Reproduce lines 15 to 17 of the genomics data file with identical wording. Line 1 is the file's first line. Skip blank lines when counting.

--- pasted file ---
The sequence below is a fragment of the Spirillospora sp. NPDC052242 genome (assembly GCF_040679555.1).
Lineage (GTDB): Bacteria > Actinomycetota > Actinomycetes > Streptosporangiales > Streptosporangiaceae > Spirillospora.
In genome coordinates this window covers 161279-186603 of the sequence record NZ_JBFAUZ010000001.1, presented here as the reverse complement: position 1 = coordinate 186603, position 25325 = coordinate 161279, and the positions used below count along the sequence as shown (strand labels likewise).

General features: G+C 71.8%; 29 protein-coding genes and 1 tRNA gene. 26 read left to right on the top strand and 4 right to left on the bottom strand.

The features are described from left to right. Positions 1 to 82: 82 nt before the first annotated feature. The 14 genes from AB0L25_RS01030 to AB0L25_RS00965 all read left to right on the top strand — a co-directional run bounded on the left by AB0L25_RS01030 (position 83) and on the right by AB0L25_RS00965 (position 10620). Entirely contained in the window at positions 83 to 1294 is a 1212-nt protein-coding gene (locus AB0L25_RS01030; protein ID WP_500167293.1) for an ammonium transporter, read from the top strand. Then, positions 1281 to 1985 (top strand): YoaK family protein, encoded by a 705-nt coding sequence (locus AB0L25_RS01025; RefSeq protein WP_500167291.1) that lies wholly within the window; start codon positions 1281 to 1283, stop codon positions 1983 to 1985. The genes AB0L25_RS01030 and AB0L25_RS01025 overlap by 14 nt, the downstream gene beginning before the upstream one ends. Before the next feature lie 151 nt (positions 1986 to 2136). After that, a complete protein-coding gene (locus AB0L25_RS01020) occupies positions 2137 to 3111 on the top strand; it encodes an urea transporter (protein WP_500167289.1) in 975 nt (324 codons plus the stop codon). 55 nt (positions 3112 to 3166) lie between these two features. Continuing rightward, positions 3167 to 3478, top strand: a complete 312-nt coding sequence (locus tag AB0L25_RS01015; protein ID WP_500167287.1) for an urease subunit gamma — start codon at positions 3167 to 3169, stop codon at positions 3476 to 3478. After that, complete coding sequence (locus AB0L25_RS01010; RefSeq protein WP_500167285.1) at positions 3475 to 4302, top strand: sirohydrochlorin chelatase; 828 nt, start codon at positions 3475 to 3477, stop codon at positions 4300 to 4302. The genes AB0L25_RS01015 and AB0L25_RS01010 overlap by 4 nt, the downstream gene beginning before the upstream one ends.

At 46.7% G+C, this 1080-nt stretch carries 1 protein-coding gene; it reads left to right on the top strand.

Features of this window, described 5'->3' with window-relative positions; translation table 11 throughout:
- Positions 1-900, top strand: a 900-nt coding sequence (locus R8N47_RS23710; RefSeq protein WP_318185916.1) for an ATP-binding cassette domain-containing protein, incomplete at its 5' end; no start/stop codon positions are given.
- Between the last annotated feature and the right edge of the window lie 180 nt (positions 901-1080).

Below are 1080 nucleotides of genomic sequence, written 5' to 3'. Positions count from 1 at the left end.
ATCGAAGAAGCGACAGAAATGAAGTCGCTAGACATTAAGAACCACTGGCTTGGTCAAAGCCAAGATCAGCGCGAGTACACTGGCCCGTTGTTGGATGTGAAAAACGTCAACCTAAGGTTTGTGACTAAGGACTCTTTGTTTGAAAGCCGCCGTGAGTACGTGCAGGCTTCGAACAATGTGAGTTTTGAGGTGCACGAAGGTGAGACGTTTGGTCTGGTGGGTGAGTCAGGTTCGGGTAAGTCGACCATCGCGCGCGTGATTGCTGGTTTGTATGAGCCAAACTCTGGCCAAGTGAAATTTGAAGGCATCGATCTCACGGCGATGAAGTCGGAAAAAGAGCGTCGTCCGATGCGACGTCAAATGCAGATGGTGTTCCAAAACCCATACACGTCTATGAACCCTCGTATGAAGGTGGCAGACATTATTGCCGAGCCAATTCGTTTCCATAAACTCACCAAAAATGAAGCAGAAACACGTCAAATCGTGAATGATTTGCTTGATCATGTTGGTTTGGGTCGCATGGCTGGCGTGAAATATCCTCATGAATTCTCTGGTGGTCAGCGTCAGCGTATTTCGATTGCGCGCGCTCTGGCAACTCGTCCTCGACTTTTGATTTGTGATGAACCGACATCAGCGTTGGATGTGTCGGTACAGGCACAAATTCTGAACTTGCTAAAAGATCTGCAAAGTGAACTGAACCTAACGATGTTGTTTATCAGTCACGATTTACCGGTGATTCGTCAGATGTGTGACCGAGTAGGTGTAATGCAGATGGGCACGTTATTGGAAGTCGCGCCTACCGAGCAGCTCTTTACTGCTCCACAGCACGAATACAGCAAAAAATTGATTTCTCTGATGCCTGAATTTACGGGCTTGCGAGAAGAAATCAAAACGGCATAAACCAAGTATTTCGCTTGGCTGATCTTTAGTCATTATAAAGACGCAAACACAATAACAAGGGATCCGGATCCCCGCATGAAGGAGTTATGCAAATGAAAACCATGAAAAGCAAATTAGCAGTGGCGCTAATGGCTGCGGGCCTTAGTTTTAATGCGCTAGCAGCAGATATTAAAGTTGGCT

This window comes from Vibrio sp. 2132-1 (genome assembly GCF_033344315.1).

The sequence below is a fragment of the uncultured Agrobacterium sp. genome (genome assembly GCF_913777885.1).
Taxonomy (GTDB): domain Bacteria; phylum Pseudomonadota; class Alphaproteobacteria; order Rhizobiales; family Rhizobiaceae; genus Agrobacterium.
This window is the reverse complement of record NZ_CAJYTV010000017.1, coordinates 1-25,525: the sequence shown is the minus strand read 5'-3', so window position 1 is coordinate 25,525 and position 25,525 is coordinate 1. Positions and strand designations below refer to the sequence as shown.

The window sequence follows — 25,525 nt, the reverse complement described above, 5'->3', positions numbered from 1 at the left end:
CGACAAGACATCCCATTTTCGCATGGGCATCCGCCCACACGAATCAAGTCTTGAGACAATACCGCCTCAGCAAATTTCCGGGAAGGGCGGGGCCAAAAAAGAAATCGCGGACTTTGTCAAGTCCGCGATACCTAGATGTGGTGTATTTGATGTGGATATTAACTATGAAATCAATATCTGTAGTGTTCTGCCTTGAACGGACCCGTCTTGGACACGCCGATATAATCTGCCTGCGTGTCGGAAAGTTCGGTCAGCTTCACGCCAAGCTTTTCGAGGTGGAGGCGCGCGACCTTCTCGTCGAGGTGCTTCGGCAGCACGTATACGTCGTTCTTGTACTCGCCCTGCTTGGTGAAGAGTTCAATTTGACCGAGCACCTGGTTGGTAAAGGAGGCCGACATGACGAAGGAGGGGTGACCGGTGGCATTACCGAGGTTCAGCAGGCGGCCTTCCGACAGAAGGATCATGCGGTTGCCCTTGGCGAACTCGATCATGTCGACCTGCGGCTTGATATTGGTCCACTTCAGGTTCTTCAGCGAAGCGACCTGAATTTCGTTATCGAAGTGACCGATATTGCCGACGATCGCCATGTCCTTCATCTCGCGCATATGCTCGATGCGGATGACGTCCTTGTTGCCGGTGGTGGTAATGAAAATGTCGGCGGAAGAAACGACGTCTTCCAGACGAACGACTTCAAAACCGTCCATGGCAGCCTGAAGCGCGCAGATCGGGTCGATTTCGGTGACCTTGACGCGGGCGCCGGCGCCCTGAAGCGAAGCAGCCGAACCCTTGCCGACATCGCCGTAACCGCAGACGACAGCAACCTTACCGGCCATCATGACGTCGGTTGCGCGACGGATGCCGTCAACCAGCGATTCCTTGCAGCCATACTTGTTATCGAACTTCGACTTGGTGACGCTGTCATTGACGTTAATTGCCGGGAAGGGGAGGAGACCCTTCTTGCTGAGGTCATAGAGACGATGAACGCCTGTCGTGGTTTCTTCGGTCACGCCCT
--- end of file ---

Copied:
This window is the reverse complement of record NZ_CAJYTV010000017.1, coordinates 1-25,525: the sequence shown is the minus strand read 5'-3', so window position 1 is coordinate 25,525 and position 25,525 is coordinate 1. Positions and strand designations below refer to the sequence as shown.

The window sequence follows — 25,525 nt, the reverse complement described above, 5'->3', positions numbered from 1 at the left end:
CGACAAGACATCCCATTTTCGCATGGGCATCCGCCCACACGAATCAAGTCTTGAGACAATACCGCCTCAGCAAATTTCCGGGAAGGGCGGGGCCAAAAAAGAAATCGCGGACTTTGTCAAGTCCGCGATACCTAGATGTGGTGTATTTGATGTGGATATTAACTATGAAATCAATATCTGTAGTGTTCTGCCTTGAACGGACCCGTCTTGGACACGCCGATATAATCTGCCTGCGTGTCGGAAAGTTCGGTCAGCTTCACGCCAAGCTTTTCGAGGTGGAGGCGCGCGACCTTCTCGTCGAGGTGCTTCGGCAGCACGTATACGTCGTTCTTGTACTCGCCCTGCTTGGTGAAGAGTTCAATTTGACCGAGCACCTGGTTGGTAAAGGAGGCCGACATGACGAAGGAGGGGTGACCGGTGGCATTACCGAGGTTCAGCAGGCGGCCTTCCGACAGAAGGATCATGCGGTTGCCCTTGGCGAACTCGATCATGTCGACCTGCGGCTTGATATTGGTCCACTTCAGGTTCTTCAGCGAAGCGACCTGAATTTCGTTATCGAAGTGACCGATATTGCCGACGATCGCCATGTCCTTCATCTCGCGCATATGCTCGATGCGGATGACGTCCTTGTTGCCGGTGGTGGTAATGAAAATGTCGGCGGAAGAAACGACGTCTTCCAGACGAACGACTTCAAAACCGTCCATGGCAGCCTGAAGCGCGCAGATCGGGTCGATTTCGGTGACCTTGACGCGGGCGCCGGCGCCCTGAAGCGAAGCAGCCGAACCCTTGCCGACATCGCCGTAACCGCAGACGACAGCAACCTTACCGGCCATCATGACGTCGGTTGCGCGACGGATGCCGTCAACCAGCGATTCCTTGCAGCCATACTTGTTATCGAACTTCGACTTGGTGACGCTGTCATTGACGTTAATTGCCGGGAAGGGGAGGAGACCCTTCTTGCTGAGGTCATAGAGACGATGAACGCCTGTCGTGGTTTCTTCGGTCACGCCCT